Second anecdote, from a few months ago. Entering the station in the morning, there were several cops who had a young black male against the wall past the turnstiles (which he had probably hopped). A man was filming the spectacle with his mobile phone. When the cops—who were RATP police, not Police Nationale—saw him they ordered him to stop. He refused, saying he had every right to do it and was going to post it on the Internet. He then headed up the escalator to the platform and with the half-dozen cops pursing him. At the top of the escalator they demanded that he turn over the phone or else they would call the regular police. They were very agitated, clearly more concerned about having been filmed while they were doing their job than in continuing to do their job (as they no doubt left behind the young man they were controlling and enabled others to hop the turnstile in their absence). As the train arrived and I had to get to work, I didn’t see the denouement. Another banal, typical day in the life of the French police and its interface with the citizenry.
One comment on what Philippe said about New York: He has no doubt not personally witnessed any stop-and-frisks by the NYPD, as these mainly happen in minority-dominated parts of town, not on the streets or subway stations of Manhattan, Brooklyn Heights, Park Slope, etc.
2nd UPDATE: Art Goldhammer has a follow-up post on my above update and with some very good comments of his own, including this
But there is a difference between the behavior of the police in the US and the police in France. The French police seem to make a point of conducting checks in very public places: in railroad and Metro stations, on busy streets, etc. And often they go out of their way to make it clear that there is no particular reason for the check. It has always seemed to me that there was a reason for this publicity: the police wanted their action to be visible, they intended to assert that, even if they might not have the right to do what they were doing, they had the authority, since no one would or could stop them.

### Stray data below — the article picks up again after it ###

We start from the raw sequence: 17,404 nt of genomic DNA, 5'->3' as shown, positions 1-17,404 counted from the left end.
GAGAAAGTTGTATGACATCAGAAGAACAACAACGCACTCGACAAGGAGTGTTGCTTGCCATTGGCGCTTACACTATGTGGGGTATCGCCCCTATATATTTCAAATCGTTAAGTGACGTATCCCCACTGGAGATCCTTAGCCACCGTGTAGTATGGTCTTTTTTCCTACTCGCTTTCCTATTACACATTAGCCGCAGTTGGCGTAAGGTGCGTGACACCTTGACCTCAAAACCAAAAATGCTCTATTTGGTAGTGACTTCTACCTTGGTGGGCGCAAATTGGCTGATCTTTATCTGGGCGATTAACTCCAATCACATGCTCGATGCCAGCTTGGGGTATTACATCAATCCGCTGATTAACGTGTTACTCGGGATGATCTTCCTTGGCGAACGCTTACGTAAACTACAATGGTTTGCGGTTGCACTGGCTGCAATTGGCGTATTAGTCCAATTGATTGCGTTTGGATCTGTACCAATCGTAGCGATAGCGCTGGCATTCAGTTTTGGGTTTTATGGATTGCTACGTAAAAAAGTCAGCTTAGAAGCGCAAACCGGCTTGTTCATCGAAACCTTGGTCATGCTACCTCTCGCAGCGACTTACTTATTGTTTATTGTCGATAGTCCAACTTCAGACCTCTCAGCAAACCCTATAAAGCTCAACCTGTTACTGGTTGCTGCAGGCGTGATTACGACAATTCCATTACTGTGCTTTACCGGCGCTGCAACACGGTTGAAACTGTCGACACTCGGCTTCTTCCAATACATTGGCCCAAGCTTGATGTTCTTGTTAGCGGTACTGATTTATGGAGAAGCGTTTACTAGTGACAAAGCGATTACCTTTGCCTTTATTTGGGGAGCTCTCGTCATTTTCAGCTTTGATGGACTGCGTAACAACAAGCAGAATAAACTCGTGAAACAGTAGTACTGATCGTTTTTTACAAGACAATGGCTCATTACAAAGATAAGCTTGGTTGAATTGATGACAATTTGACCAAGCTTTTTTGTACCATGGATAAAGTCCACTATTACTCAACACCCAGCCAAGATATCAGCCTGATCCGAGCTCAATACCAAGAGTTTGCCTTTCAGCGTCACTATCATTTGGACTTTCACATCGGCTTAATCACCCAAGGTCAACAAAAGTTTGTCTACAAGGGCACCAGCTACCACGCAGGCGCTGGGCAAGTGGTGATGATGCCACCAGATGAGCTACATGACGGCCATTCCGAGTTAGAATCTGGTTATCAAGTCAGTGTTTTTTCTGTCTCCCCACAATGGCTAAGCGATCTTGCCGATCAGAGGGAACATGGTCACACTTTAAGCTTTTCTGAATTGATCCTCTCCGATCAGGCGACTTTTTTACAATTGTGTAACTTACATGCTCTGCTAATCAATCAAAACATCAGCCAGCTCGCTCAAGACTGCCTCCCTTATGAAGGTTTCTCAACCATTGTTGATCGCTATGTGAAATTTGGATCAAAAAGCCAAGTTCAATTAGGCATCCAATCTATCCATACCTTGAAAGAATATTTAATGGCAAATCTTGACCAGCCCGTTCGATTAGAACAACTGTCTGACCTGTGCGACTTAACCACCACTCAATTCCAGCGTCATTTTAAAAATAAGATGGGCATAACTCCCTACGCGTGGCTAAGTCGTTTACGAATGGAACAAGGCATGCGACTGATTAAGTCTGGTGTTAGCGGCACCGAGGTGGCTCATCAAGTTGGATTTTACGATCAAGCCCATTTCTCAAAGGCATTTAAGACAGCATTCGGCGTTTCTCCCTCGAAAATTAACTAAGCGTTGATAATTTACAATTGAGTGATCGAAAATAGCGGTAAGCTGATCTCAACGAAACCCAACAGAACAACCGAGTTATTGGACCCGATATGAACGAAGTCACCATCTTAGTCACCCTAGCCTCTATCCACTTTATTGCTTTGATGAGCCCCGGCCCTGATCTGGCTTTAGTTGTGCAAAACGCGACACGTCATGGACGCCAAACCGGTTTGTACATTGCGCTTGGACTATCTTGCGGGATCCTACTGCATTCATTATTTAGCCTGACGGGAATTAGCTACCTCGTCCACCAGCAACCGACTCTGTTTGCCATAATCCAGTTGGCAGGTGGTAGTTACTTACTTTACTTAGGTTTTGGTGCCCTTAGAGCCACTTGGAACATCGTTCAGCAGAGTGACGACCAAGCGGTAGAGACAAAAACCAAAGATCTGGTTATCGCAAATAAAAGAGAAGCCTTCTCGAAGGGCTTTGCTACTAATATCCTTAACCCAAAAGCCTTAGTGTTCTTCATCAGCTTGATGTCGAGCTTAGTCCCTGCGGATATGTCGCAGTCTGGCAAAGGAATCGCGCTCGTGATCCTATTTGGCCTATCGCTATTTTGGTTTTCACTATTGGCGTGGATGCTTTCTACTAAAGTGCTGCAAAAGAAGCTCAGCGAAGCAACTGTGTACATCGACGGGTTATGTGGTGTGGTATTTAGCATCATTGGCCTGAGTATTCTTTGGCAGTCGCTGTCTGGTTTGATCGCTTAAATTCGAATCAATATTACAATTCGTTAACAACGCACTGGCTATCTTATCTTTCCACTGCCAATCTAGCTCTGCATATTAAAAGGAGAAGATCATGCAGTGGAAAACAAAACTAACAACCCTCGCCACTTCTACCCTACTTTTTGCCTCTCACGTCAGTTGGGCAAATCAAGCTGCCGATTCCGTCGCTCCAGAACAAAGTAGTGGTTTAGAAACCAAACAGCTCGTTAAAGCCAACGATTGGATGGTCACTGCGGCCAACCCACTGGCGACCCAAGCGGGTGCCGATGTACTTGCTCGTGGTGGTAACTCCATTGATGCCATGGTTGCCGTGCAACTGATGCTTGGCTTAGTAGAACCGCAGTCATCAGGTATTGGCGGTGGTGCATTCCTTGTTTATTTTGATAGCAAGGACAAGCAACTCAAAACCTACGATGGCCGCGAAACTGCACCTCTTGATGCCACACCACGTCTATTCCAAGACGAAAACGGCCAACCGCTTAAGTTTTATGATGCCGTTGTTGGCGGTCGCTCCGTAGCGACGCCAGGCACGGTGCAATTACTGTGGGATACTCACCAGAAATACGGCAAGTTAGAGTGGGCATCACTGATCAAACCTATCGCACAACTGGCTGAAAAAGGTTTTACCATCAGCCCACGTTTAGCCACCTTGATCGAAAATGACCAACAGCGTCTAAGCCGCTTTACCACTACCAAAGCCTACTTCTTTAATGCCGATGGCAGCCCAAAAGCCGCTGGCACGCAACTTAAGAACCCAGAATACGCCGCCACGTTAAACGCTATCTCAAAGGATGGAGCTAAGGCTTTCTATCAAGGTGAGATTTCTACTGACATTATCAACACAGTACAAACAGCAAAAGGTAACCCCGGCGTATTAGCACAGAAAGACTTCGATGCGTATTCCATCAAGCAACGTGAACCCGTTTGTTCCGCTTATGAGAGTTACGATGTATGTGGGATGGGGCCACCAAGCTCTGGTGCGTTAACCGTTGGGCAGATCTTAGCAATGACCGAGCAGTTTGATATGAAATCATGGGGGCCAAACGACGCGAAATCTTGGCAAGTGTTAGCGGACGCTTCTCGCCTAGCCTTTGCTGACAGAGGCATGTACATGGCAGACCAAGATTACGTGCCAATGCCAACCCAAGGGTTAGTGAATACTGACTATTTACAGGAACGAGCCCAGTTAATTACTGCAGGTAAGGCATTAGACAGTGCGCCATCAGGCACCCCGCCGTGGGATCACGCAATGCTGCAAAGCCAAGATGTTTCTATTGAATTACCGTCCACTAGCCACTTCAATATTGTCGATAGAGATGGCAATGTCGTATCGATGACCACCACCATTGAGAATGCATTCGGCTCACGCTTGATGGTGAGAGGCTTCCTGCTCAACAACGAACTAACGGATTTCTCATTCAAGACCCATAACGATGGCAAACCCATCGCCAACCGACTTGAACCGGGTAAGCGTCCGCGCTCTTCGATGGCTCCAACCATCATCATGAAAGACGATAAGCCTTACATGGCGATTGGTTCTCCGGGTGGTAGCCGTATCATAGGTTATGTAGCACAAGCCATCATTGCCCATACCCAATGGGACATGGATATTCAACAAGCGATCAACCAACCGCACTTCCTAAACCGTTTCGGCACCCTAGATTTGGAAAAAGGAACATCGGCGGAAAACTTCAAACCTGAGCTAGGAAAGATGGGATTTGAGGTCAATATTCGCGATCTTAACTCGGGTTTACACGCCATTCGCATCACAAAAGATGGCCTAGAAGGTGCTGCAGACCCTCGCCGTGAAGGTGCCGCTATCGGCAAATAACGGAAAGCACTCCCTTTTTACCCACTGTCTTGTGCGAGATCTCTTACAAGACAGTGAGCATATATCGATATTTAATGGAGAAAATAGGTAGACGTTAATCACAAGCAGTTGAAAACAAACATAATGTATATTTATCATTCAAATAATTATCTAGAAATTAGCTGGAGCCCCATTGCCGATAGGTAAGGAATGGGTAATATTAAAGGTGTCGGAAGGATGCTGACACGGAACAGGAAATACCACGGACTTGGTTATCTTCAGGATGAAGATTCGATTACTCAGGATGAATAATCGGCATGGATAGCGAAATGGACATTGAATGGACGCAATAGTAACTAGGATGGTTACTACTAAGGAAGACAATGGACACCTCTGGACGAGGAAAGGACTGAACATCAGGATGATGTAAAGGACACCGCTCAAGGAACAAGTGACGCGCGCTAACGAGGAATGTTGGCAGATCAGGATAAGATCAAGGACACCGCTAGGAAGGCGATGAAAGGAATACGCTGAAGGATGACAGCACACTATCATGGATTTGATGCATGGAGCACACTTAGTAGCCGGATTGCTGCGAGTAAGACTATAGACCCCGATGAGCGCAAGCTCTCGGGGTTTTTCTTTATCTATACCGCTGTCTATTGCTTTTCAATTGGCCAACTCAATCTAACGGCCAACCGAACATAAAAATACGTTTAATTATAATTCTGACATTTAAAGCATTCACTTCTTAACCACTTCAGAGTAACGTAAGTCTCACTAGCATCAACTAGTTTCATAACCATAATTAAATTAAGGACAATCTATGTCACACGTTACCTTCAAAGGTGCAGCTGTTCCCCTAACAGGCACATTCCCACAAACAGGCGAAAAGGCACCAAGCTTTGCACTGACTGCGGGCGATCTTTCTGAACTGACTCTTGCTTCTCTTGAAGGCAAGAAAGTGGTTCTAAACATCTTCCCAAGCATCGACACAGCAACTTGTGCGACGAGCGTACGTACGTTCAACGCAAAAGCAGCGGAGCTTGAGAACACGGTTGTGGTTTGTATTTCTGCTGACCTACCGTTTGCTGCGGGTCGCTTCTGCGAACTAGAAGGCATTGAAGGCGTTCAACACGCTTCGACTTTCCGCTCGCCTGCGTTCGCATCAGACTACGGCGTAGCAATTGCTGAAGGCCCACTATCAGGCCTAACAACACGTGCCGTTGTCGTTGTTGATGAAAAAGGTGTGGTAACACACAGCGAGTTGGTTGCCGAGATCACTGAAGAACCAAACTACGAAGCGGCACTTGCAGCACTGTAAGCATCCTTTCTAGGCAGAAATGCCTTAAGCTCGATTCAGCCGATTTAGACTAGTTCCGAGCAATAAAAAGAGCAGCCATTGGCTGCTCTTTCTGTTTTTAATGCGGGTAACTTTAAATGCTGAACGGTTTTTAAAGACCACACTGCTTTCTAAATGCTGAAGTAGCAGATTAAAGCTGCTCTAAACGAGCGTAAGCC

Art nails it here. The police do their controls in very public places precisely because they want to be seen doing it and not only to assert their authority. I am reminded here of an article I read in Le Monde or Libé in 1994 or ’95—Charles Pasqua was interior minister at the time—, when there was a fear of terrorism from Algeria spilling into France (and which did happen). The police were carrying out ID controls on Maghrebis on a massive scale, not only on the streets and metro stations but also stopping cars driven by Maghrebi lookers. The main reason for this mass contrôle au faciès, as the article quoted someone in the know as saying—I have the article filed away somewhere, so I could eventually verify—, was less to nab suspected terrorists than to reassure the population. In other words, the police controlled the Arabs because they assumed, probably correctly, that regular French folks wanted to see them doing so, to know that the police were doing their job, as it were. And that the Français moyens would wholeheartedly approve of the police action here. As they did, e.g., on the sinister evening of October 17, 1961, when Parisian passers-by applauded the police as they clubbed and brutalized Algerian men, women, and children peacefully marching. When it comes to the French police and persons hailing from French colonies, past and present, there is a history…
A (rhetorical) question: do French voters or politicians—or the police themselves—comprehend what a huge waste of time and resources the identity control operations represent? That having dozens of police agents controlling IDs for no good purpose—and diverting them away from catching criminals—is not an optimal use of the taxpayer’s euro?
BTW, I found what Claude Guéant said in the Le Monde article Art linked to absolutely breathtaking. This is a big difference between the right and the left. And is yet one more reminder of why I am on the latter and can never be on the former.
3rd UPDATE: The Open Society Justice Initiative has a report out in French, dated September 2013, L’égalité trahie: l’impact des contrôles au faciès en France. A search of Open Society’s website yields links to numerous commentaries on the issue.